Germany’s grid regulator awards 604MW of onshore wind capacity to 111 bids
BNetzA, Germany’s grid regulator, has awarded 111 bis with 640MW of onshore wind power capacity.
The capacity was won at the nation’s latest win auction, with the average price per megawatt-hour of €57.30 (US$67.42).
At the previous auction, which took place earlier this year, the average price of unit was €47.30/MWh ($55.66).
For the first time since Germany launched the wind auctions in 2017, the 670MW tender was unsubscribed.
“The rising support price compared to the last round might provide an incentive to developers to participate in future auction rounds,” stated Jochen Homann, Head of BNetzA.
15 of the 111 successful bids are for community-focused projects, which reach a combined capacity of 113MW.
The highest support rate for these projects, and the bid in total, was €62.8/MWh ($73.90), with the lowest being €46.5/MWh ($54.72).
A uniform pricing system was applied to the community-based projects, whilst other winners paid on a pay-as-bid basis.
BayWa, EnBW, Enercon, Green City Energy, Juwi, PNE Wind and Sabowind are all amongst winners of the combined capacity.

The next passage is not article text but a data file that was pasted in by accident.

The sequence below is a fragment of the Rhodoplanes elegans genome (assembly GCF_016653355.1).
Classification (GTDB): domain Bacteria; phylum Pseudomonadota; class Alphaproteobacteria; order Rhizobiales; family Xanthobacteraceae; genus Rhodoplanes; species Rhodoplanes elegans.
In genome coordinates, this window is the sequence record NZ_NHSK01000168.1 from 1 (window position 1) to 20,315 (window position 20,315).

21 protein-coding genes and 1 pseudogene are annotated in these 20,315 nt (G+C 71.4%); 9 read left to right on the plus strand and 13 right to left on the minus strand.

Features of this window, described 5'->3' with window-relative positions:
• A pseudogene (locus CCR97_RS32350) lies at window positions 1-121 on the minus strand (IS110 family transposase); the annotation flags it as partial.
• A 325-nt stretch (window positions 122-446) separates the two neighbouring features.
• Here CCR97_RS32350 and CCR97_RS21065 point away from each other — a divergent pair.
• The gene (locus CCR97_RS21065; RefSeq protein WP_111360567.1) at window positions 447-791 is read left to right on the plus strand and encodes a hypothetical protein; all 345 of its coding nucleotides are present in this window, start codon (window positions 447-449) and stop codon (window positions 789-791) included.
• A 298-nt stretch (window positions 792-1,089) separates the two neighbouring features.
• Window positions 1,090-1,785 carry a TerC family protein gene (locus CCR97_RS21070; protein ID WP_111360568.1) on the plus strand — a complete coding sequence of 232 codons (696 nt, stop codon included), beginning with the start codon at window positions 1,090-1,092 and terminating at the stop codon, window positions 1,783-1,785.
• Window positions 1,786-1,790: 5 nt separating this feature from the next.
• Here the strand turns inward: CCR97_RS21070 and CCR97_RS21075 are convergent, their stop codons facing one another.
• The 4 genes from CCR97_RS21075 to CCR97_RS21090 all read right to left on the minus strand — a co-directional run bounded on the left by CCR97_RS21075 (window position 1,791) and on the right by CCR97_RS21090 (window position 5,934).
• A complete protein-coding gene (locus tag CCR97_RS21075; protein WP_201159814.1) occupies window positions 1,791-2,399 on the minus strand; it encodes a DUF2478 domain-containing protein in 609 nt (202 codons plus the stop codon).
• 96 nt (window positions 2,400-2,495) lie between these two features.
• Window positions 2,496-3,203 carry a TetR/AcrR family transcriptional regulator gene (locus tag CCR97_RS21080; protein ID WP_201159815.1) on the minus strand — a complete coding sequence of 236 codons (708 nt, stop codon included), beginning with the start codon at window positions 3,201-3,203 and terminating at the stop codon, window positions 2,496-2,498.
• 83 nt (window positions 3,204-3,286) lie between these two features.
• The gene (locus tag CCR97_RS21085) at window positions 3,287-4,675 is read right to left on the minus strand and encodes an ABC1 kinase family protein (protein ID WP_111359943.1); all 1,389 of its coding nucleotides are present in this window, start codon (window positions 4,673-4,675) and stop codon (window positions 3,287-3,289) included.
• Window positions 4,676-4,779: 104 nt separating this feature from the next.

Drax advances biomass strategy with Pinnacle acquisition
The Group’s enlarged supply chain will have access to 4.9 million tonnes of operational capacity from 2022. Of this total, 2.9 million tonnes are available for Drax’s self-supply requirements in 2022, which will rise to 3.4 million tonnes in 2027.
The £424 million acquisition of the Canadian biomass pellet producer supports Drax' ambition to be carbon negative by 2030, using bioenergy with carbon capture and storage (BECCS) and will make a "significant contribution" in the UK cutting emissions by 78% by 2035 (click here).
This summer Drax will undertake maintenance on its CfD(2) biomass unit, including a high-pressure turbine upgrade to reduce maintenance costs and improve thermal efficiency, contributing to lower generation costs for Drax Power Station.
In March, Drax secured Capacity Market agreements for its hydro and pumped storage assets worth around £10 million for delivery October 2024-September 2025.
The limitations on BECCS are not technology but supply, with every gigatonne of CO2 stored per year requiring approximately 30-40 million hectares of BECCS feedstock, according to the Global CCS Institute. Nonetheless, BECCS should be seen as an essential complement to the required, wide-scale deployment of CCS to meet climate change targets, it concludes.